So you want to be a tenured ally



You’re tenured or on the tenure-track, and you would like to help out your non-tenure-track colleagues, but you’re not sure how. Oh, sure, you sign petitions online sometimes and maybe you’ve heard of some other suggestions, like including adjuncts and full-time NTTs on the department website, suggestions that you may or may not be able to implement. Mostly, you feel both good-will and guilt, and a sense of helplessness as you believe that the only real way to help adjuncts and NTTs is to pay them better, somehow – and even if you’re a tenured department head, there’s not much you personally can do about that.

But there is a way you can help, and it starts with recognizing that adjuncts and NTTs will never get fair pay as long as their work is seen as inferior. And the work of contingent faculty is seen as inferior because it is defined a priori as inferior. Your task, as a would-be TT ally, is to work in whatever way you can to identify double standards in the ways that TT and NTT performances are judged at your institution and in the professional organizations of which you are a member, and then to work for the elimination of those double standards.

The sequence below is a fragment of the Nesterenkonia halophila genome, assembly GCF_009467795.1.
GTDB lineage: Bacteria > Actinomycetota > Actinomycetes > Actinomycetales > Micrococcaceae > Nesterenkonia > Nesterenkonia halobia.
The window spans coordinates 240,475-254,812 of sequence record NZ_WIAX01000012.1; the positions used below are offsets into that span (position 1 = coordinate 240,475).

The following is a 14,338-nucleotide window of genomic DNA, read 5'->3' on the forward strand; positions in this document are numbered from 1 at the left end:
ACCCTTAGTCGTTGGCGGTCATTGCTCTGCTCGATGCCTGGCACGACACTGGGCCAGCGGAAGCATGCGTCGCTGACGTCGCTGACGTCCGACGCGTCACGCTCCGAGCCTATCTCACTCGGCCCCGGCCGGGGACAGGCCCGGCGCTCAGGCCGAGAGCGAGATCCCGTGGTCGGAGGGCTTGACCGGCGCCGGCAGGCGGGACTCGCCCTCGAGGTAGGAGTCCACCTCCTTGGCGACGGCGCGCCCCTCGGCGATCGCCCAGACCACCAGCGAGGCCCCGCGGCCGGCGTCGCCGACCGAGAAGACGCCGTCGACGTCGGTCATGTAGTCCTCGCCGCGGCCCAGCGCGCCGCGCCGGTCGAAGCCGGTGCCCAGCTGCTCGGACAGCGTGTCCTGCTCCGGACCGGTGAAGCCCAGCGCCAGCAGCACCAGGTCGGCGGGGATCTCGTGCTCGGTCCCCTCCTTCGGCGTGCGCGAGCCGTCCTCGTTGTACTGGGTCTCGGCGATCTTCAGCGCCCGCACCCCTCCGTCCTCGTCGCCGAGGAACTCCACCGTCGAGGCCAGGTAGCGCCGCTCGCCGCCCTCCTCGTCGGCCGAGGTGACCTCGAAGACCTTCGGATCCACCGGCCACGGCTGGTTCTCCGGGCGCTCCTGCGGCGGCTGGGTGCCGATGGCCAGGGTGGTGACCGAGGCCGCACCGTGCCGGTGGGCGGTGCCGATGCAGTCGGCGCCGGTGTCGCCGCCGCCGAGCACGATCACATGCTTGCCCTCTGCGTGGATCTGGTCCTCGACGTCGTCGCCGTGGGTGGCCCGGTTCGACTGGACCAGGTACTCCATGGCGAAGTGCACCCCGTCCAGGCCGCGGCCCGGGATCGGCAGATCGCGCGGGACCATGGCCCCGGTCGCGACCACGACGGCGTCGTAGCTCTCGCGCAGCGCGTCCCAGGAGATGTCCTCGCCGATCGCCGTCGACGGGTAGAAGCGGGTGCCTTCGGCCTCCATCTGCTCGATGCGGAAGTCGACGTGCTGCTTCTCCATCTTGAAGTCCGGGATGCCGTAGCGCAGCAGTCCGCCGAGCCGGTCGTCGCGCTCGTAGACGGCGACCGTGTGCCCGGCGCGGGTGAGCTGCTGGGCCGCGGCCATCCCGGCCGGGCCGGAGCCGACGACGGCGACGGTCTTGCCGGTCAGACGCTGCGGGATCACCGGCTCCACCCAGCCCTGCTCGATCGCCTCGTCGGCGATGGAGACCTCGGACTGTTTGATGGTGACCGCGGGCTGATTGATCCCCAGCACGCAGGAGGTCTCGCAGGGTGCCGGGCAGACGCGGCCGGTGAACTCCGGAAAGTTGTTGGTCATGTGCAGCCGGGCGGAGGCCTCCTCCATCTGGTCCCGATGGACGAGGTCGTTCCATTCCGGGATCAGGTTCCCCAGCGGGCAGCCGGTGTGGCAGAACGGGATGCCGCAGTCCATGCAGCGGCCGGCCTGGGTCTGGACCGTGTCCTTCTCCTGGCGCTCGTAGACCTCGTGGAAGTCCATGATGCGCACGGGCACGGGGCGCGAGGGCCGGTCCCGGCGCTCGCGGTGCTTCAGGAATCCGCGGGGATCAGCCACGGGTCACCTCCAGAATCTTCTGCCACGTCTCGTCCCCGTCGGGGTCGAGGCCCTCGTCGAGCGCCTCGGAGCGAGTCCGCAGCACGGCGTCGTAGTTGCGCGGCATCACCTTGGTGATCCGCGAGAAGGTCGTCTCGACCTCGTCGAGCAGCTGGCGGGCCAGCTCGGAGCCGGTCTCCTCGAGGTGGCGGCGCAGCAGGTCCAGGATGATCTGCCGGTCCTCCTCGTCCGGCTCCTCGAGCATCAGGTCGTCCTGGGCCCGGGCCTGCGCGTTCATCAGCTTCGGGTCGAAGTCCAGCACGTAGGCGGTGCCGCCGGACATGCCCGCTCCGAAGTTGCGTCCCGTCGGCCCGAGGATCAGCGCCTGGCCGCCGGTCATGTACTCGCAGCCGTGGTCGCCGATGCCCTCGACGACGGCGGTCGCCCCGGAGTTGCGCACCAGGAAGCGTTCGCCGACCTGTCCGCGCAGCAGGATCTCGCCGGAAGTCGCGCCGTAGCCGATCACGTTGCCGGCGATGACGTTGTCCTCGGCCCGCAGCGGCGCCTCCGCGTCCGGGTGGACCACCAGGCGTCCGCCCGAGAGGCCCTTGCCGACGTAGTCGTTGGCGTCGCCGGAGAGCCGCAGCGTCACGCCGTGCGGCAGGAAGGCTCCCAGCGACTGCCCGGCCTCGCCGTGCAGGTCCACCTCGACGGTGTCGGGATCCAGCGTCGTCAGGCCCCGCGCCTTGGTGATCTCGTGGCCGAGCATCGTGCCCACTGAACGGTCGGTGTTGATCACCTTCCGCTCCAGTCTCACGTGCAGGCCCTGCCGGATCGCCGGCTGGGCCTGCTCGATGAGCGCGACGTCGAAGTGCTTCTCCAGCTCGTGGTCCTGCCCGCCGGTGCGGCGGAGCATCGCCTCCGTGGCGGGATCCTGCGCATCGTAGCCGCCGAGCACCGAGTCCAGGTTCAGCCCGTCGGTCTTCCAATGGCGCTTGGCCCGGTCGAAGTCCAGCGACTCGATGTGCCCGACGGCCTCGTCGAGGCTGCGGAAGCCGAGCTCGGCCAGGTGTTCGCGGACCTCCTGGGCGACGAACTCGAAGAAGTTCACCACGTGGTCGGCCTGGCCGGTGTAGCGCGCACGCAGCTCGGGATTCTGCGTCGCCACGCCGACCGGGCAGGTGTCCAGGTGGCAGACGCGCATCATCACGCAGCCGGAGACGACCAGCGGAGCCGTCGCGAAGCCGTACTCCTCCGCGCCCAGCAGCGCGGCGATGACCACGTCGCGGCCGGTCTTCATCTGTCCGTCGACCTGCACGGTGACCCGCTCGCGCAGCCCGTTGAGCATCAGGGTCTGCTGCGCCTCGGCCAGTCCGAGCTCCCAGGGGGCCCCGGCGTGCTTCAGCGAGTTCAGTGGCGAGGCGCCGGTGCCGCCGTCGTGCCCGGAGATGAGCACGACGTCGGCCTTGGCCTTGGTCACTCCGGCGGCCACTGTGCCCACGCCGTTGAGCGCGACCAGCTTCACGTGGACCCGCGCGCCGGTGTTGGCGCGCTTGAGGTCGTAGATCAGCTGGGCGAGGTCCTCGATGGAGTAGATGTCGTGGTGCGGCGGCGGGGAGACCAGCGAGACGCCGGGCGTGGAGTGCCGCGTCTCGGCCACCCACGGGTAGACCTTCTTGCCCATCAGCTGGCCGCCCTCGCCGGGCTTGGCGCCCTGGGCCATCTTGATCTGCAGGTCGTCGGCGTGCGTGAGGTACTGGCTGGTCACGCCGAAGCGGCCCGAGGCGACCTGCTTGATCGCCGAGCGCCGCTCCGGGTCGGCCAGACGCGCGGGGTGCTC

It’s often said, for example, that contingent faculty are less valued because they are teachers rather than researchers and the academy privileges research. This is not true. The academy values neither teaching nor research when it is produced by the lower caste, and both (though to varying degrees) when it is produced by the higher caste. The teaching of all contingent faculty is often judged to be inferior simply because contingent faculty are contingent and not tenured; therefore, it is presumed, contingent faculty only get good teaching evaluations because they give out As in order to be re-hired. It has become commonplace to assume this about contingent faculty’s teaching because it has become commonplace to hinge the call for contingent faculty to be given better working conditions on the argument that they can’t teach well otherwise. This narrative is unnecessary because in fact contingent faculty should be given better working conditions out of simple fairness, not in order to better serve our customers. This narrative is also harmful because it not only vitiates the teaching achievements of contingent faculty; it defines contingent faculty as non-achieving. So-called teaching faculty are often ineligible, for example, to receive teaching awards. At my own institution, Temple University, for example, adjunct faculty are ineligible for any teaching awards save for a handful of department-specific, adjunct-only awards. (Do these awards at least come with money? What a richly humorous idea.) Other awards are theoretically open to all full-time faculty, but require faculty to have won some previous teaching award only open to TT faculty, or to have developed exciting, sexy new courses, which contingent faculty are seldom allowed to do. And some teaching awards are explicitly restricted to TT faculty, despite the fact that many TT faculty do not do their own grading, a crucial component of teaching, and are often further guilty of cutting corners and inflating grades (or demanding that their TAs do so) in order to earn tenure or promotion – indeed, that’s what TT faculty may openly tell each other they ought to do, without any feeling of guilt (“Your job is to study how senior faculty in your department cut corners in their teaching in ways that are considered acceptable within the departmental culture …Your job is to not beat yourself up about that. Your job is to forgive yourself for feeling overwhelmed and coming home at the end of the day and binge-watching Scandal” [The Professor Is In]). I know of at least one professor, for example, who hired undergraduates (under the table) to grade the papers of their classmates so that he could free up his time to write. (He “earned” tenure.) If we are going to value teaching, we need to start by valuing the ways that professors give their students feedback, by making such feedback an important part of the criteria for teaching awards, and by opening teaching awards up to all faculty regardless of status.